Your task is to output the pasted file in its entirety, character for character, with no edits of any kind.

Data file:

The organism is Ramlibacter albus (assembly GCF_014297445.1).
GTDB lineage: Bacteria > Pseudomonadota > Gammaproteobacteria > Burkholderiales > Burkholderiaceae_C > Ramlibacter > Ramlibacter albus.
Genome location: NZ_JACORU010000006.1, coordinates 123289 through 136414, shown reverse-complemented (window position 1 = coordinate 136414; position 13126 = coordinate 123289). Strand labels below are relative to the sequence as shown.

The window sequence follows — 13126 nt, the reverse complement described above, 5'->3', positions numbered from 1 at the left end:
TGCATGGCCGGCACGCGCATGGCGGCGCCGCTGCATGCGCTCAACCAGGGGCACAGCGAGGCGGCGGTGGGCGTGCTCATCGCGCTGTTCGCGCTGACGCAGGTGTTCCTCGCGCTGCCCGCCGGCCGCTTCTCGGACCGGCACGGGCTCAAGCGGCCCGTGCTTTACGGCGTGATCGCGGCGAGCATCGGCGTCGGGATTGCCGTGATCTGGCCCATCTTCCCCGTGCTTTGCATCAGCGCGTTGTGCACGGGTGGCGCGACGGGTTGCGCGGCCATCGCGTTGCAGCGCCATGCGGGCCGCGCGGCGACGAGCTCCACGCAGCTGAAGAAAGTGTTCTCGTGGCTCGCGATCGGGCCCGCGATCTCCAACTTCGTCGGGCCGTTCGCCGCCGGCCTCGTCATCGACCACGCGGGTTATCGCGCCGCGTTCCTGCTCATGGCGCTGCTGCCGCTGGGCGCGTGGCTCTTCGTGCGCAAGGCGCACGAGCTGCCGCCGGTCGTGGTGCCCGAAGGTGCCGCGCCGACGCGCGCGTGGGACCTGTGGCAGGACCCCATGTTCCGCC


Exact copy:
The organism is Ramlibacter albus (assembly GCF_014297445.1).
GTDB lineage: Bacteria > Pseudomonadota > Gammaproteobacteria > Burkholderiales > Burkholderiaceae_C > Ramlibacter > Ramlibacter albus.
Genome location: NZ_JACORU010000006.1, coordinates 123289 through 136414, shown reverse-complemented (window position 1 = coordinate 136414; position 13126 = coordinate 123289). Strand labels below are relative to the sequence as shown.

The window sequence follows — 13126 nt, the reverse complement described above, 5'->3', positions numbered from 1 at the left end:
TGCATGGCCGGCACGCGCATGGCGGCGCCGCTGCATGCGCTCAACCAGGGGCACAGCGAGGCGGCGGTGGGCGTGCTCATCGCGCTGTTCGCGCTGACGCAGGTGTTCCTCGCGCTGCCCGCCGGCCGCTTCTCGGACCGGCACGGGCTCAAGCGGCCCGTGCTTTACGGCGTGATCGCGGCGAGCATCGGCGTCGGGATTGCCGTGATCTGGCCCATCTTCCCCGTGCTTTGCATCAGCGCGTTGTGCACGGGTGGCGCGACGGGTTGCGCGGCCATCGCGTTGCAGCGCCATGCGGGCCGCGCGGCGACGAGCTCCACGCAGCTGAAGAAAGTGTTCTCGTGGCTCGCGATCGGGCCCGCGATCTCCAACTTCGTCGGGCCGTTCGCCGCCGGCCTCGTCATCGACCACGCGGGTTATCGCGCCGCGTTCCTGCTCATGGCGCTGCTGCCGCTGGGCGCGTGGCTCTTCGTGCGCAAGGCGCACGAGCTGCCGCCGGTCGTGGTGCCCGAAGGTGCCGCGCCGACGCGCGCGTGGGACCTGTGGCAGGACCCCATGTTCCGCC